To control other elements of the product, you have to log in to the client’s computer, open up an elevated Command Prompt, access the C:\Program Files\\Antivirus folder and issue the Avagent.exe –SHOW_UI command. And that’s where we can find the latest problem. With the update, the sheer number of settings that have been included – all without any option to control from the web – are startling.

Within the Firewall settings is the “Network Cost Awareness” setting.


This new policy allows you to configure the amount of bandwidth the agent will use. There is no equivalent setting in the cloud to manage this.

There is a completely new section for Tasks Scheduling.


Again, none of these settings are controlled via the policies on the web.

Last are the newly enhanced Administrative Settings which contain some of the more egregious changes.

There is now a 30-day report, which is gathering statistics that the end user will never even see.


And there is the “special offer notification” (what you and I would call advertising), which appeared on one of my client’s computers a few weeks ago. I had opened a case with Symantec Technical Support months ago about this specific setting and I was told that it would never happen again. Someone in the development group apparently didn’t get the message.


I am, quite frankly, horrified that these settings are on my clients’ computers. As a Managed Services Provider, I already use a Remote Monitoring and Management (RMM) software product to take care of scheduled Windows tasks, including the removal of temporary files. I don’t expect a third-party software product – ostensibly one designed for Internet Security – to be introducing a completely new and totally ungovernable set of tasks to my client base. I certainly don’t expect the software to adversely affect the performance of an end-user’s computer without my ability to control what does, and doesn’t, occur. And I absolutely want the software to respect my clients’ right to privacy from ANY kind of advertising – especially from Norton – because I sold my clients a Symantec product!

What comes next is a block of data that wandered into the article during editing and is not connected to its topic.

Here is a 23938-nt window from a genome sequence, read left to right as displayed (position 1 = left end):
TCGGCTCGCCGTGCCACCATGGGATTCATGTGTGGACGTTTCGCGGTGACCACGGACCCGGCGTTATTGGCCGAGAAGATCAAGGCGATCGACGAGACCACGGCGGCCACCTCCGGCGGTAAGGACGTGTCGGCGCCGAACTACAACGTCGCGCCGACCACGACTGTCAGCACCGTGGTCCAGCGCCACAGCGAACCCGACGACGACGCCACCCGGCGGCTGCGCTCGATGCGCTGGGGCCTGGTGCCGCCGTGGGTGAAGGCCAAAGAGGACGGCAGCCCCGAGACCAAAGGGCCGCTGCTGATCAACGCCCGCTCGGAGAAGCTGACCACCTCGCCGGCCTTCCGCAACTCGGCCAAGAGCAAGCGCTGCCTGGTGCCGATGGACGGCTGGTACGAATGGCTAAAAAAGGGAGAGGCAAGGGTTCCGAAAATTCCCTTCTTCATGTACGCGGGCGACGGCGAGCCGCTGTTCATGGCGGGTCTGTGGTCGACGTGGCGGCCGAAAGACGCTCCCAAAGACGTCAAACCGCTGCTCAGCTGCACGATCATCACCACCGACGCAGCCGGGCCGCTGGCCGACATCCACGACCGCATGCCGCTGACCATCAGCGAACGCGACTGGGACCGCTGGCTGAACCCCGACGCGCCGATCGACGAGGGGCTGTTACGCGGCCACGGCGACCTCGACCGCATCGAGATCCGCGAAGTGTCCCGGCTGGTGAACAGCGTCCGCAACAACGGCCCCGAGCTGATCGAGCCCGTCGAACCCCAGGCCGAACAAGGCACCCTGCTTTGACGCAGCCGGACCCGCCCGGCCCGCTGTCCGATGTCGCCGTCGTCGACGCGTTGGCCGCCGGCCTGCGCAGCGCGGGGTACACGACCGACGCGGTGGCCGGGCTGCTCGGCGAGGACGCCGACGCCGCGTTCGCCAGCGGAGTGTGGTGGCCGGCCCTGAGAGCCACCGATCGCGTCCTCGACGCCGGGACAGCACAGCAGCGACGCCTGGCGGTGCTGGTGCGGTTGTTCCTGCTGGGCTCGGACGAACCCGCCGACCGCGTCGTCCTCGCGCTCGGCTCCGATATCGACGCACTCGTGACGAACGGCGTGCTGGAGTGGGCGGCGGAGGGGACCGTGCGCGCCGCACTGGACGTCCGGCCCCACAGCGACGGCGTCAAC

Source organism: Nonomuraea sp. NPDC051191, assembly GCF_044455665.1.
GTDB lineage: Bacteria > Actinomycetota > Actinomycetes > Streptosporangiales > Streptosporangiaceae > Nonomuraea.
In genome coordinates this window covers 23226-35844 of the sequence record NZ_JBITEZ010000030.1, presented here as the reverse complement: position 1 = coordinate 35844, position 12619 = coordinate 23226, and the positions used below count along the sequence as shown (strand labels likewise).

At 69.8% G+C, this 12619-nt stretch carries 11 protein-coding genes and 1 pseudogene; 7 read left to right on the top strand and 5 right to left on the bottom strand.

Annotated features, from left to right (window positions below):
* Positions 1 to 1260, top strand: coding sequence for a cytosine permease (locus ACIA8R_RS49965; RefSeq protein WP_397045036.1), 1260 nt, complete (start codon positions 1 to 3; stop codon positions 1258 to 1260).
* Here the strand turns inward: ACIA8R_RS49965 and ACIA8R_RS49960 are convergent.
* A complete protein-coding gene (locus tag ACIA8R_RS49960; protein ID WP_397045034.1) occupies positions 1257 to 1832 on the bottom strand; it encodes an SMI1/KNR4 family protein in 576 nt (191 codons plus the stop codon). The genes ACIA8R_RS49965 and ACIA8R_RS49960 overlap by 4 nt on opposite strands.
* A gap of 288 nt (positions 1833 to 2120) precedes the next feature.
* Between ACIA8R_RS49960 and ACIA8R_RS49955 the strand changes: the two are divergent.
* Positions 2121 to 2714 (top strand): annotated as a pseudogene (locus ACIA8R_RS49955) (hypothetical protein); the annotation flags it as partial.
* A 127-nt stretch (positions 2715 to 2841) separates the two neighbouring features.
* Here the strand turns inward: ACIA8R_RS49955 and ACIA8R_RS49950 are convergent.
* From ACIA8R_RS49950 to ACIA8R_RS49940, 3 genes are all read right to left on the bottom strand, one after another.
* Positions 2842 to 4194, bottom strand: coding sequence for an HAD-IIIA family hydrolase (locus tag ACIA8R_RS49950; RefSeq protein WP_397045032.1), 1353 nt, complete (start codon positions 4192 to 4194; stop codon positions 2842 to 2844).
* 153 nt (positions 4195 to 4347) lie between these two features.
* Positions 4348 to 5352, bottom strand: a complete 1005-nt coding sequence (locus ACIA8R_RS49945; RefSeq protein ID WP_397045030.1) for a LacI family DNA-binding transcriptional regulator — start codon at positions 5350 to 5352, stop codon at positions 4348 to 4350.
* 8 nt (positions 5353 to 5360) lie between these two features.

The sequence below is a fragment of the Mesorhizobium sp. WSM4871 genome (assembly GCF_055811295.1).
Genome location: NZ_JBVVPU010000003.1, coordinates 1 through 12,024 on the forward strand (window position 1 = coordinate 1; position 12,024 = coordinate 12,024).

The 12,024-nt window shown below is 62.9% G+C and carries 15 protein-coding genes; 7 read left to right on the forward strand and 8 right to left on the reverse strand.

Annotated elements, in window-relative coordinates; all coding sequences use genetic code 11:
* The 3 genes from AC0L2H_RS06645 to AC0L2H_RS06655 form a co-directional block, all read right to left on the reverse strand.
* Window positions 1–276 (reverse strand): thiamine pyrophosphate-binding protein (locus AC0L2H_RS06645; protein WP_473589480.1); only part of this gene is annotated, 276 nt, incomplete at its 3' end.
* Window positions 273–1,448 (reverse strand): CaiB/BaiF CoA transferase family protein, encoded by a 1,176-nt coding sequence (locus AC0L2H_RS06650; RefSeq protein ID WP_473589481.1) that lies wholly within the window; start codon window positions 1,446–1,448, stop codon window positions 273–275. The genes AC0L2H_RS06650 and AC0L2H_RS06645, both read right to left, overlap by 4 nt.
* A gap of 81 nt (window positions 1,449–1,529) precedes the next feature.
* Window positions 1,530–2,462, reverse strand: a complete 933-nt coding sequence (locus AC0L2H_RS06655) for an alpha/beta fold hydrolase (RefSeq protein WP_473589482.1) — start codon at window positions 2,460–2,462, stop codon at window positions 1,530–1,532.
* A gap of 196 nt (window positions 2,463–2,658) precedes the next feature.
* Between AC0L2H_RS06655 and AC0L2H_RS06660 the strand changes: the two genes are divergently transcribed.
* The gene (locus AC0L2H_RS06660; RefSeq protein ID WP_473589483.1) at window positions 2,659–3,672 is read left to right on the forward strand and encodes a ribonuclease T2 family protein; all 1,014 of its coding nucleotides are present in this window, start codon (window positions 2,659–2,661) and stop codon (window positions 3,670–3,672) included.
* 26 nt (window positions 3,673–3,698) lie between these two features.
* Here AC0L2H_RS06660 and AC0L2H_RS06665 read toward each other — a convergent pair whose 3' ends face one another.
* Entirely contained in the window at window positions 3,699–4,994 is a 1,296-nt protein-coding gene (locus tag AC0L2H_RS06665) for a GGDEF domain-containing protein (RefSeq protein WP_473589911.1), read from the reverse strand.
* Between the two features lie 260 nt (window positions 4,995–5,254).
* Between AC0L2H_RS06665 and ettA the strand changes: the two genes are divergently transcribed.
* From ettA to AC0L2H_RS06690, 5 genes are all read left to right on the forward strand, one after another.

I don’t mind that I have to explain why the statistics in my RMM’s monthly reports show a nose dive with respect to performance and file clean-up. But what I do mind is that I cannot explain why Symantec did not inform its partners that they were going to be introducing these new “features” to the product. I have done some research since these settings appeared, and I have yet to find anything mentioned other than the fact that Windows 10 will be supported and that the screens have changed in appearance. It seems that all of the other items that were added did not deserve any mention whatsoever.

This product is marketed as a Symantec business product – and for years, I have sold it as a business-class product. And while I realize that it is built on the Norton consumer base, it must be completely managed; otherwise it is next to useless. There has to be a way to control ALL of these settings from the client’s web portal. Without that ability, it will be necessary log in to each of the affected computers (as they receive this update) and manually change the settings. That is going to take time, effort, and coordination. Plus, I am going to have to keep on checking to see if anything else like this occurs in the future.